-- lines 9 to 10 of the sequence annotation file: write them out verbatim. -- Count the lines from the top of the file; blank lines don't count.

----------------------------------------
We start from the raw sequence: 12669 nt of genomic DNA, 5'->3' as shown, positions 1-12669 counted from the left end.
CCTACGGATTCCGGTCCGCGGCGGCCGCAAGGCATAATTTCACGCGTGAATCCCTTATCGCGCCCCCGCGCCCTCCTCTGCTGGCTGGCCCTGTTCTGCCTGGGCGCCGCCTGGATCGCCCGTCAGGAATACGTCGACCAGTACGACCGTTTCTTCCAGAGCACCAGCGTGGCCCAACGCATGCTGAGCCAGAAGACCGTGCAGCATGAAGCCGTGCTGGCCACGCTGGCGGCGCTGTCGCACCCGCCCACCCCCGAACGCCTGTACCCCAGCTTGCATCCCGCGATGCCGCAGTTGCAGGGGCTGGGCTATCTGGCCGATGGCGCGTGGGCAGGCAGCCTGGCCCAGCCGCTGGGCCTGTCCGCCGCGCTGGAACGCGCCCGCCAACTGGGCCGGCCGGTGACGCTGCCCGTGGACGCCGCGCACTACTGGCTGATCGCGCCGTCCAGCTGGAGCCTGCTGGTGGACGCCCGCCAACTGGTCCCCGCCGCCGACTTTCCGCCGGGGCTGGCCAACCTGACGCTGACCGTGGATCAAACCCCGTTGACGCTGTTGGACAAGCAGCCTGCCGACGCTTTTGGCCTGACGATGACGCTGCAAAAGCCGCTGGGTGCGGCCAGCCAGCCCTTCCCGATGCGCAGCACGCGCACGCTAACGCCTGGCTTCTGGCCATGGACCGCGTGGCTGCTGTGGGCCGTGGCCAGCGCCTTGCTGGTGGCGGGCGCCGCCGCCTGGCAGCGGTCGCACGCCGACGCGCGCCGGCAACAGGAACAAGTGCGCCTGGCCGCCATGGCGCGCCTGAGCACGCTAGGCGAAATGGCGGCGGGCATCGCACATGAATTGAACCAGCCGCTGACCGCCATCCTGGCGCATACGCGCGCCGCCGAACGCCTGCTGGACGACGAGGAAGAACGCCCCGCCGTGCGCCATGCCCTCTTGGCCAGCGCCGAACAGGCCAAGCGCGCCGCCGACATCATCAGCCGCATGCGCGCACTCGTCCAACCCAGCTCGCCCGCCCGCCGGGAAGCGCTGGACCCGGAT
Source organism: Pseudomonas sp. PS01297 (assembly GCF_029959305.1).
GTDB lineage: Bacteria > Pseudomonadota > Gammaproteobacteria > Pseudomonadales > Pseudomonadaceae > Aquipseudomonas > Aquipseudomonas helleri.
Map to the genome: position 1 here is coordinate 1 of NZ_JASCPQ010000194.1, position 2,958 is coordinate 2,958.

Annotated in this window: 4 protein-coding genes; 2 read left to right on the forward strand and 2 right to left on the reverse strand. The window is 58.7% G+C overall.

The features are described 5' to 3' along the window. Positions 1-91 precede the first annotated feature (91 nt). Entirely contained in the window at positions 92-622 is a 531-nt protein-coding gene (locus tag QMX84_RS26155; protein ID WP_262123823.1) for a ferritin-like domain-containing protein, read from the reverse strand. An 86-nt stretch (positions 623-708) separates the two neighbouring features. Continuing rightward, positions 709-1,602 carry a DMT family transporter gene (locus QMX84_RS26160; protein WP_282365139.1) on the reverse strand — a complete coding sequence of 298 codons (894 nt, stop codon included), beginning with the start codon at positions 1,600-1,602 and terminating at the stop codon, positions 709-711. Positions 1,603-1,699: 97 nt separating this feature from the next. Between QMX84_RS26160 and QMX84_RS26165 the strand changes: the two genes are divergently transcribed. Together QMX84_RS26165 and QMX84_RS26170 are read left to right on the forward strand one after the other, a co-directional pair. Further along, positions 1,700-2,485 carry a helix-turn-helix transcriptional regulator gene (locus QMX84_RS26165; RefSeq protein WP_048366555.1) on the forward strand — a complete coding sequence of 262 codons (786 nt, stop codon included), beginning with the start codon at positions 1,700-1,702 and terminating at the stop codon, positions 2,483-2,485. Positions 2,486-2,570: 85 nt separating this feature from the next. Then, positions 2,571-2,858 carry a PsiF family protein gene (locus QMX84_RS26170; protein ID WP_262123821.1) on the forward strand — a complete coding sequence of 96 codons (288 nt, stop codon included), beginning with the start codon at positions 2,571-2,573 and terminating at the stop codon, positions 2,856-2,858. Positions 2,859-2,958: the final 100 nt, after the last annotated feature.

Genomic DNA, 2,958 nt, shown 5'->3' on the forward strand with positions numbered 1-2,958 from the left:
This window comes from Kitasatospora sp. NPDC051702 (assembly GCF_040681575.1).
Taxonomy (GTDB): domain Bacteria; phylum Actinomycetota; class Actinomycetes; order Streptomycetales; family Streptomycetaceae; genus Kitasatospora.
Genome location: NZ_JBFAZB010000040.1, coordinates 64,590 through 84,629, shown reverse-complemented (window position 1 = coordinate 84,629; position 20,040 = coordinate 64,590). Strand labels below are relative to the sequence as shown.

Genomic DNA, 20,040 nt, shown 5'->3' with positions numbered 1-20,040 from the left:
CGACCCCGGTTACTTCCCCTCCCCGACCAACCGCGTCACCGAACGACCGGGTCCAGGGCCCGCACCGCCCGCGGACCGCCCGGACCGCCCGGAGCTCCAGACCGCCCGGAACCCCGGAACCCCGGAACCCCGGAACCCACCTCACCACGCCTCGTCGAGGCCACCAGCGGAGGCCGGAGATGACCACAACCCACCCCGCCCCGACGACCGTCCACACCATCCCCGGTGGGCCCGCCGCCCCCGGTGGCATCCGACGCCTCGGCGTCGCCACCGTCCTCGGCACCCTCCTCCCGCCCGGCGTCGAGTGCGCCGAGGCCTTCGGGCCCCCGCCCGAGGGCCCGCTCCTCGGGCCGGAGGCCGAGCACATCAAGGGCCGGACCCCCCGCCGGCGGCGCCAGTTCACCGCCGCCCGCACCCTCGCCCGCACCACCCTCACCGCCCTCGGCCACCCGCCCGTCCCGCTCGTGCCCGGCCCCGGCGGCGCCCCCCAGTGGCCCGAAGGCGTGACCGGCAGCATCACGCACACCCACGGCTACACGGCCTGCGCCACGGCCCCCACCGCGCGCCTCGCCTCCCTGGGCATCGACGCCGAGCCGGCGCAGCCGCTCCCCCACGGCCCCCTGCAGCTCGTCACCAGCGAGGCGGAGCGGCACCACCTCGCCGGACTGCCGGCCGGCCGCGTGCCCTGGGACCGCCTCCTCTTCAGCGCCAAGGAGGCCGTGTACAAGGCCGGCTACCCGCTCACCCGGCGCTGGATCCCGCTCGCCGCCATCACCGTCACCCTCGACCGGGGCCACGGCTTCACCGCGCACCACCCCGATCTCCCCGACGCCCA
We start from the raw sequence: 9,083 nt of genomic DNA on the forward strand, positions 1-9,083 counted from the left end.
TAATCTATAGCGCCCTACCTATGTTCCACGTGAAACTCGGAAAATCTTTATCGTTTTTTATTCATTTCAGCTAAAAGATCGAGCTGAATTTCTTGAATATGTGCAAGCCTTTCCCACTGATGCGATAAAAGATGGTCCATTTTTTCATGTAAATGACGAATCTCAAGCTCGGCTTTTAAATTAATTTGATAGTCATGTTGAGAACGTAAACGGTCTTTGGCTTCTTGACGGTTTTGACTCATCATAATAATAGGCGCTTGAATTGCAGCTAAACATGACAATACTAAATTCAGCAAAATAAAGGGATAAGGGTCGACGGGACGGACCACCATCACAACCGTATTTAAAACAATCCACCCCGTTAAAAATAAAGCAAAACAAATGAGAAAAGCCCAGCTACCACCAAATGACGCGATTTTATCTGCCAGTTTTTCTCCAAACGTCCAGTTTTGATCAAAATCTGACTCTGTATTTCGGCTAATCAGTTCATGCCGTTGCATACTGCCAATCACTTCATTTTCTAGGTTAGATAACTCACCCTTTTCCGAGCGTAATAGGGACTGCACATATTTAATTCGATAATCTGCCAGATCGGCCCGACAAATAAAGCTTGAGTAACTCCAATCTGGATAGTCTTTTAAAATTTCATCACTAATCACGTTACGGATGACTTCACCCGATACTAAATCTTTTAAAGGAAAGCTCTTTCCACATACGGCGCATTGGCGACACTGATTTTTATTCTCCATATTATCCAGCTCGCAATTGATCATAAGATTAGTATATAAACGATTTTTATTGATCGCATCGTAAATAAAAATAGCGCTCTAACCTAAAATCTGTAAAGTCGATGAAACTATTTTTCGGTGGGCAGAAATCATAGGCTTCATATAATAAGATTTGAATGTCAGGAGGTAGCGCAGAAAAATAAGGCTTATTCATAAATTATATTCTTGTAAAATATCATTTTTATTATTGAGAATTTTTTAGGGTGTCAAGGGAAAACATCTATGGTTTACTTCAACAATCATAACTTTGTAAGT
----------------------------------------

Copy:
This window comes from Kitasatospora sp. NPDC051702 (assembly GCF_040681575.1).
Taxonomy (GTDB): domain Bacteria; phylum Actinomycetota; class Actinomycetes; order Streptomycetales; family Streptomycetaceae; genus Kitasatospora.